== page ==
Posts Tagged ‘Ricky Martin’

This is a post I wrote for Latino Rebels, my social media company. It is very dear to my heart and I wanted to post it here as well.

It is said by many that if US Latinos could actually put aside their differences and celebrate all they can offer in this country, then and ONLY THEN will they truly be a force that could move mountains.

However, Latinos (remember we come from 21 countries) get into issues. Issues of coming from different countries, social issues, racial issues, economic issues, cultural issues, religious issues, and so forth. In general, Puerto Ricans mock Dominicans. Dominicans mock Haitians. All of Central America sees Mexico as a big arrogant neighbor. Chileans and Argentines drive each other crazy. White Latinos go against Black Latinos, and vice versa. And don’t get us started about Spain!

Add to the mix that US Latinos might not be in general the most bilingual of people and you get problems. All these problems speak to what is wrong: in an effort to get our voices heard, we unwittingly trample those around us. Our egos become bigger than our hearts, when it fact it is our hearts that will save the day.

There is a running joke that Latinos are jealous of success, especially when it comes to other Latinos becoming successful. We find that sad, quite frankly. Instead of celebrating our accomplishments, we fall into traps, the same traps that were engrained into our cultures for centuries.

In the end, we claim unity and the mainstream media tell us that we are a social force, but the truth is that we are divided and resentful. Last time we checked, that won’t get us anywhere.

Here at Latino Rebels, we try to be unique. We are 30 people strong and our mission is a simple one: to use media, comedy, commentary, analysis, satire, discussion, debate, and community to TRULY UNITE LATINOS. Do we do a good job? You tell us. In the end, we will continue to do what we do and be ourselves.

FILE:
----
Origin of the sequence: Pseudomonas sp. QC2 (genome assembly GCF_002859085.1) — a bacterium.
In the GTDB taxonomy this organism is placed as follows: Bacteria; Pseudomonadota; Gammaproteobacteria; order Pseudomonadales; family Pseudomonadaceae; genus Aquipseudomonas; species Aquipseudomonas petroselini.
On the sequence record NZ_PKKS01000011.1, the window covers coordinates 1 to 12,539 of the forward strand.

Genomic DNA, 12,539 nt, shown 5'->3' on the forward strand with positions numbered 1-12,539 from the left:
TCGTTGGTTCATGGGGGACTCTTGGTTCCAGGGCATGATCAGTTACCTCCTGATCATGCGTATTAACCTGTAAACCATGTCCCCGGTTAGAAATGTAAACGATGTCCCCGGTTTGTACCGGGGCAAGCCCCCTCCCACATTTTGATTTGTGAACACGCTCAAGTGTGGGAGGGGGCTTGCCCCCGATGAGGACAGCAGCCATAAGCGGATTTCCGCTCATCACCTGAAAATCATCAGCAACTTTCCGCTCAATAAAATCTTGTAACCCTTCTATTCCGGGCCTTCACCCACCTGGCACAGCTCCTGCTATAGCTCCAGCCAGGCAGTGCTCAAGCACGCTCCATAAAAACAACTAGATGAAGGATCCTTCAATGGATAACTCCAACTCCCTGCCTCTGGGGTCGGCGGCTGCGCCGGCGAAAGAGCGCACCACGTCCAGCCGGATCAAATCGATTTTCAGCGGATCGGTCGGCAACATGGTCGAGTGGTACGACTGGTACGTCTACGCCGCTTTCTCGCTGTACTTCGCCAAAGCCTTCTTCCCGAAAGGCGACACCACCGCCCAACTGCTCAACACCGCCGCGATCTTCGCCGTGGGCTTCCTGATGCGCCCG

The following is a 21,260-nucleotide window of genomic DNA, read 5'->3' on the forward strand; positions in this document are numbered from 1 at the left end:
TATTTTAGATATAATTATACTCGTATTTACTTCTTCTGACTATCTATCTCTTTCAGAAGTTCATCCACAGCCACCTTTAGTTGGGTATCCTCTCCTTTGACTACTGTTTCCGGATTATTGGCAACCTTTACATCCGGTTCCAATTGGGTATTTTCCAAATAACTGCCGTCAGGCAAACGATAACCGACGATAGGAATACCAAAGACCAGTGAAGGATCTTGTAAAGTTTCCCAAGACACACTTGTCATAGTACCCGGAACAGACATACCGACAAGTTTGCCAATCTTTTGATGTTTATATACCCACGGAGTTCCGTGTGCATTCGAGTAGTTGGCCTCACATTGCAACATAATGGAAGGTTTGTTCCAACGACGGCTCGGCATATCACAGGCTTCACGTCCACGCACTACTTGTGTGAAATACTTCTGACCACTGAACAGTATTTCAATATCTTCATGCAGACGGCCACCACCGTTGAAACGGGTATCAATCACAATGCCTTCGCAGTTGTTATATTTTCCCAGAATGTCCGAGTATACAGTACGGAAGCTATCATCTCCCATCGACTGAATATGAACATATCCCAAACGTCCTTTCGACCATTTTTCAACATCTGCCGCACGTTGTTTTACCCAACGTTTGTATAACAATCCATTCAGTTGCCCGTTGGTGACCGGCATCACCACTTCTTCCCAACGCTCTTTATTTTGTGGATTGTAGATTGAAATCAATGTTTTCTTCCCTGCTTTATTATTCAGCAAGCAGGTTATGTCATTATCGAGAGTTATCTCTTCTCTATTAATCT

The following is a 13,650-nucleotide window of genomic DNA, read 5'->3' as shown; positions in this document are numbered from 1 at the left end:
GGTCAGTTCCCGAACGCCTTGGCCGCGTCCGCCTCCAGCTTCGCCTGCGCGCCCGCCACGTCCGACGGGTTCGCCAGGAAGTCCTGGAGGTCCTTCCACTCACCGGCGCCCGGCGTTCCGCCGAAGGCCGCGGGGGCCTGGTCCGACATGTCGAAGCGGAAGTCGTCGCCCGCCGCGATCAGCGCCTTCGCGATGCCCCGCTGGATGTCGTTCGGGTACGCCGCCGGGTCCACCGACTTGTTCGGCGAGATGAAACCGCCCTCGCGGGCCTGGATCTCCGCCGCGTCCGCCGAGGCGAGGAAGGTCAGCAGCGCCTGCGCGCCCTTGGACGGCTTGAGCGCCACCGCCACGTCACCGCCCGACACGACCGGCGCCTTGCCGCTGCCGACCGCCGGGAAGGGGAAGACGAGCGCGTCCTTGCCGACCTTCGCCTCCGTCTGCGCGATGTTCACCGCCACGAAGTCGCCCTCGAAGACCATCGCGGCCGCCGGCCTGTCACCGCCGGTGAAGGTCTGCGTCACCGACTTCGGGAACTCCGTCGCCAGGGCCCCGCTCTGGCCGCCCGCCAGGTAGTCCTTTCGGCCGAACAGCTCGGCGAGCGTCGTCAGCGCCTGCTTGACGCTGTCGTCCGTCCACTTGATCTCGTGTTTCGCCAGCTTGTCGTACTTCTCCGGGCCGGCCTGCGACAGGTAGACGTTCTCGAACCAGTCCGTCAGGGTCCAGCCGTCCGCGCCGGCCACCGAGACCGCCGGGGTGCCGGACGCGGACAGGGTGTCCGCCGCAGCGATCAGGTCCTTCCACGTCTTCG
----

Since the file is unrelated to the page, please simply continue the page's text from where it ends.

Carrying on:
When we see silly things — like the Tequila Party “national” movement, which we feel belittles Latino unity with a stupid name — we will say so. We will try to do so with respect and integrity, even though we know we have our detractors. Some of those detractors call us “losers” and “rejects.” We say, “AWESOME!” Here is to the losers, since history has proven that it has been those losers and rejects who have changed the world.

Oc course, we are not the ONLY Latino-themed company on the Internet today (there are thousands of them!), and in fact, there are so many groups that share the same vision of Latino unity that it actually gives us hope. Some groups have more followers and more numbers, while other groups are just starting and getting a fan base.

Here is our point: NUMBERS TO “PROVE” SUPERIORITY AND EXCELLENCE MEAN NOTHING when it comes to social media. Like our founder said so long ago when he was actively engaging in social media, it’s all about the QUALITY, baby. The numbers will come if you do the following: post great content and engage with your fans. If you truly want to say who was the first Latino community group, you need to go way back and maybe say it was those forums at Univision.com of the late 1990s.

Take this for example: what would you rather want? 30,000 followers on Twitter or Facebook or 10 followers? Before you answer that question, what if we said those 10 followers are the President of the United States, the President of Mexico, Bill Gates, Warren Buffett, Shakira, Carmelo Anthony, Ricky Martin, Juanes, Antonio Villaragosa, and the head of ABC, and those 10 followers gave you TRANSPARENT ACCESS to everything they do and they would actively promote what you do 24/7? That is what matters.

Good content also matters. Most bloggers we know in the Latino blogosphere are great people and write some great content. However, when we come across posts that we feel are strange, stereotypical, and offensive, we will let that group know. We aren’t hating, just expressing our concern. Hell, we have been lambasted for our own posts and understand that disagreement is part of being a media company in the 21st century. Most of the times, these types of situations can get a bit messy, but we find that public apologies and genuine concern go a long way. What we don’t try to do, unless of course the comments and posts are directly harming someone, is delete the post and try to ignore the problem. And if we do delete the post, it is because it starts getting too ugly and personal. That’s not good for anyone.